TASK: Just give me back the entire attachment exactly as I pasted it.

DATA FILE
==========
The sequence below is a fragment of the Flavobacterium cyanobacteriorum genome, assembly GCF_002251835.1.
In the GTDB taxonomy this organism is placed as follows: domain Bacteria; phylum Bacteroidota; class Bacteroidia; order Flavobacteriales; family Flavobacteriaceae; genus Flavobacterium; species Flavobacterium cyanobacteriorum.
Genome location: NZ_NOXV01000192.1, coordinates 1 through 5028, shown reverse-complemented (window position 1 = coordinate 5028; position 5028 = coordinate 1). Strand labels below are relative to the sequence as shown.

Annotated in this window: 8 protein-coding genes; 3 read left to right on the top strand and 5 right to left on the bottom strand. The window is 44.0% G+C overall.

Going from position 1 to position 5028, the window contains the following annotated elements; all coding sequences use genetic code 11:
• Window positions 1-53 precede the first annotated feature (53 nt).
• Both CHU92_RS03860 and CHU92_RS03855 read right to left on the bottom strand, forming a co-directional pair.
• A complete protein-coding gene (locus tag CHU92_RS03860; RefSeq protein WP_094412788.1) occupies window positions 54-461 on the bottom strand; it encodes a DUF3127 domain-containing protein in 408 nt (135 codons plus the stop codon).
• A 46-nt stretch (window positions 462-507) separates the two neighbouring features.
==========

The sequence below is a fragment of the Flavobacterium cyanobacteriorum genome, assembly GCF_002251835.1.
In the GTDB taxonomy this organism is placed as follows: domain Bacteria; phylum Bacteroidota; class Bacteroidia; order Flavobacteriales; family Flavobacteriaceae; genus Flavobacterium; species Flavobacterium cyanobacteriorum.
Genome location: NZ_NOXV01000192.1, coordinates 1 through 5028, shown reverse-complemented (window position 1 = coordinate 5028; position 5028 = coordinate 1). Strand labels below are relative to the sequence as shown.

Annotated in this window: 8 protein-coding genes; 3 read left to right on the top strand and 5 right to left on the bottom strand. The window is 44.0% G+C overall.

Going from position 1 to position 5028, the window contains the following annotated elements; all coding sequences use genetic code 11:
• Window positions 1-53 precede the first annotated feature (53 nt).
• Both CHU92_RS03860 and CHU92_RS03855 read right to left on the bottom strand, forming a co-directional pair.
• A complete protein-coding gene (locus tag CHU92_RS03860; RefSeq protein WP_094412788.1) occupies window positions 54-461 on the bottom strand; it encodes a DUF3127 domain-containing protein in 408 nt (135 codons plus the stop codon).
• A 46-nt stretch (window positions 462-507) separates the two neighbouring features.